Everyone wants to feel listened to and have their perspective considered. Whether it’s in a conversation with friends or fleeting talk in the grocery store, people long to be truly heard and understood. It’s no different in the workplace. Employees want to be heard and feel that they are valued, respected, and understood.
And while leaders may know they need to hear and understand what employees value, doing it effectively can be difficult. In today’s work-from-home or dual remote/in-office scenarios, finding real and meaningful connection brings more than the usual obstacles.
Technology advances connectedness.
Within the pandemic, employees face more obstacles to feeling connected. Remote work can make it harder for employees to feel the same level of human connection as in person. Though not everyone craves this feeling, it is still important to address this. When employees can give their feedback and see their leaders act, they feel more connected.
With the rise in work-from-home due to the pandemic, employers are exploring ways to solve for roles that are traditionally customer facing. Some of the main issues that employers are addressing right now are work from home and flexibility. How do we support employees in from-home and in-office roles? How do we meet increased requests for mental health support? Do our offerings align with employees’ needs amid inflation? In these areas and more, employees want to be listened to.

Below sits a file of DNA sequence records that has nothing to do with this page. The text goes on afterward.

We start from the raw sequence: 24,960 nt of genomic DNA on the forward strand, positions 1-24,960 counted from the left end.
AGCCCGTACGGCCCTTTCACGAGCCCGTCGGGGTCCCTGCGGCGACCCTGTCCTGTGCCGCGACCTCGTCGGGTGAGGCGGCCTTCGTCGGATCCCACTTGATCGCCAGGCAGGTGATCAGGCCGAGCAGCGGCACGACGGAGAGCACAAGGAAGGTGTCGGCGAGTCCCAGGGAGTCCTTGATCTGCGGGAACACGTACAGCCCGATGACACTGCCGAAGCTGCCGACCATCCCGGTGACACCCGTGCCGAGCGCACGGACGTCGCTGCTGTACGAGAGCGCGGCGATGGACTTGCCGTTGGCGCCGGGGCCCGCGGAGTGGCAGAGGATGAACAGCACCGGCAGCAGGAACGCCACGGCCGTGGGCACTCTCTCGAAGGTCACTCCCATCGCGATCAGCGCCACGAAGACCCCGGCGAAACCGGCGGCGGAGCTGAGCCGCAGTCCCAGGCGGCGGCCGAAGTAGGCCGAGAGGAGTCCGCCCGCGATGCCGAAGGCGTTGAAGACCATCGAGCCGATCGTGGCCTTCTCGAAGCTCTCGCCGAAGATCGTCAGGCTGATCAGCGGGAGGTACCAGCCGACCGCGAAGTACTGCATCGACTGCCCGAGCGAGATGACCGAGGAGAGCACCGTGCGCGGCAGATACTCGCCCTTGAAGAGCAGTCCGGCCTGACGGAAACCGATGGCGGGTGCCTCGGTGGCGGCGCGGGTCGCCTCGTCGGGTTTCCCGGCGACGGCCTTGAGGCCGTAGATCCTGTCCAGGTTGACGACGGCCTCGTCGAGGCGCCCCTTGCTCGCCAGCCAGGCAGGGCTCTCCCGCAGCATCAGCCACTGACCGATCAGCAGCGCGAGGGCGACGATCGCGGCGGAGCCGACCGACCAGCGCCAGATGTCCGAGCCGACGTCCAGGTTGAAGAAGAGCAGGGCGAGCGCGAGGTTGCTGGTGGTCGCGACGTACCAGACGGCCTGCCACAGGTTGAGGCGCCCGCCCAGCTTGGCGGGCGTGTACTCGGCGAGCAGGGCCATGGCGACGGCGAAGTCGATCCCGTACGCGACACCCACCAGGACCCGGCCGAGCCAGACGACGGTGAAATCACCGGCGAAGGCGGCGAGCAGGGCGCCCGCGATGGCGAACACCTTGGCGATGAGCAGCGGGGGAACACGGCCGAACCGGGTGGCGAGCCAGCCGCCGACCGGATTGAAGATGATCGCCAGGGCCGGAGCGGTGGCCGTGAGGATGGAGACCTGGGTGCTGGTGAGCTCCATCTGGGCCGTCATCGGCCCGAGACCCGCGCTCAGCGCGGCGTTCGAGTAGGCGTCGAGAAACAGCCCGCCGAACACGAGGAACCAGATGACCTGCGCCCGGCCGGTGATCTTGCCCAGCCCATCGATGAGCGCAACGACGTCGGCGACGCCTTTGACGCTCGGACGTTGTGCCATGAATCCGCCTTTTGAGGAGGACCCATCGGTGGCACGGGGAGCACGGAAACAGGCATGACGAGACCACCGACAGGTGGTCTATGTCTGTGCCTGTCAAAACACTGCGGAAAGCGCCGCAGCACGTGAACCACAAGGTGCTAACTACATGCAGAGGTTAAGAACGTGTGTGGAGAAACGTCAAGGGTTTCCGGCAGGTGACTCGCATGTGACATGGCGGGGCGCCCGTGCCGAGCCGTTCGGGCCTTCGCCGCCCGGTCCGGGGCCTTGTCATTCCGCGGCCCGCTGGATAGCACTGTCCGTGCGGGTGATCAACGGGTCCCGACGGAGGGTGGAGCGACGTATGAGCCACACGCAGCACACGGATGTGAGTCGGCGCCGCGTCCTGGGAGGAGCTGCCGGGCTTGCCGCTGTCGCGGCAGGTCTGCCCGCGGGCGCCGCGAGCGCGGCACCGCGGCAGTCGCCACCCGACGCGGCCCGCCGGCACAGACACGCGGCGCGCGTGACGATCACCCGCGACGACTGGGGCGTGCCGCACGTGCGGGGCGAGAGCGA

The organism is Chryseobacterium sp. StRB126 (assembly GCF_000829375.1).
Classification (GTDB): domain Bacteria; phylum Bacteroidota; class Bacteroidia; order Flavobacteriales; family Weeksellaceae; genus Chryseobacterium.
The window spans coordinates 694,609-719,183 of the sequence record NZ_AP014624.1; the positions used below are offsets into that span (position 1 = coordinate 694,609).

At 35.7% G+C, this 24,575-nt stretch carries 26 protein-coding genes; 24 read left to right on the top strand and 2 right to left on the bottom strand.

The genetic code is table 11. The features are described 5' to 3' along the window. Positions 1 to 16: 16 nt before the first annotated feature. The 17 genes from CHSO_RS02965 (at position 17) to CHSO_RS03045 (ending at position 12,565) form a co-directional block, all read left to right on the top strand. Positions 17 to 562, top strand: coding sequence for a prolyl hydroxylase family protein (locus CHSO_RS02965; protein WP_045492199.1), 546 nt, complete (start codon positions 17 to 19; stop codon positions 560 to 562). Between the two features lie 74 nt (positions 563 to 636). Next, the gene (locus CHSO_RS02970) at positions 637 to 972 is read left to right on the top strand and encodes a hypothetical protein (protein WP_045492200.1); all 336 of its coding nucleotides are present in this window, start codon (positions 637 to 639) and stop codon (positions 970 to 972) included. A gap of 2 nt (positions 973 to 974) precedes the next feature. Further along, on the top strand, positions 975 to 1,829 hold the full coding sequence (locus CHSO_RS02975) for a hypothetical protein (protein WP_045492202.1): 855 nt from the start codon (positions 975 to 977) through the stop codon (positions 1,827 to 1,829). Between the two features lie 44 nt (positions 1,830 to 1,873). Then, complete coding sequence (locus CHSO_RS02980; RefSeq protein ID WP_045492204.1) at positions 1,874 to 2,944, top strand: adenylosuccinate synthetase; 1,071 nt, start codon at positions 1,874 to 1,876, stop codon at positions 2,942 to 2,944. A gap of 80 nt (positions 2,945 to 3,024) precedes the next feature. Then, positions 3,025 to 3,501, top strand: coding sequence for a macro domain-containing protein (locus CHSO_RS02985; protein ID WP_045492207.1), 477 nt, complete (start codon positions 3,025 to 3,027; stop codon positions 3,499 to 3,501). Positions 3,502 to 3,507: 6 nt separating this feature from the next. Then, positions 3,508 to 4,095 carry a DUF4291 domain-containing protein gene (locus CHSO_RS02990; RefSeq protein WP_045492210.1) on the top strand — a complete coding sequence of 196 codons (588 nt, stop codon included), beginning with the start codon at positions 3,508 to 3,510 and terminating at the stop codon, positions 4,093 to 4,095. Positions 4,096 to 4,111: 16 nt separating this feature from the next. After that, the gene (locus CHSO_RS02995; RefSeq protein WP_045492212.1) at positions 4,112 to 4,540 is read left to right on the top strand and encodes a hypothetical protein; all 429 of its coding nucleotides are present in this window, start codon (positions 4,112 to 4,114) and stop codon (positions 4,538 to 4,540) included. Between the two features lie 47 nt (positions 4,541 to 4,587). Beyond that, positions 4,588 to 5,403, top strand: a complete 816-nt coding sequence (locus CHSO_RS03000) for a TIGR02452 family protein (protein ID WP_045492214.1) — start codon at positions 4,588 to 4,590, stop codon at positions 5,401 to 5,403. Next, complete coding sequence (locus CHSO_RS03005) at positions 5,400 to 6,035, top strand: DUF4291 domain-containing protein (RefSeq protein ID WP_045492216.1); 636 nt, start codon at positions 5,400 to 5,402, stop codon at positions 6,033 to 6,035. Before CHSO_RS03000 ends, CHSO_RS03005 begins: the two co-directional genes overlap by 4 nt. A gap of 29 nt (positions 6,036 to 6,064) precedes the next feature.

A great motto to embrace this is “Frequent touch, limited questions.” In addition to your annual companywide engagement survey, consider adding “quick touch” individualized engagement surveys to align with individual employee milestones. For example, after their first three months or on their one-year anniversary, send them a warmly worded, brief survey to let them know they are appreciated and to gather their perspective. These natural points can often be when companies typically lose people. Instead, reach out proactively.
The more you survey, the shorter surveys should be. Limit your survey to 10 questions or fewer. Three questions could be: What would make you leave? What would make you stay? What is one thing that we can do to improve your experience? These three questions are the gateway to a very valuable dialogue. If desired, other questions could address what is going on in the organization currently.
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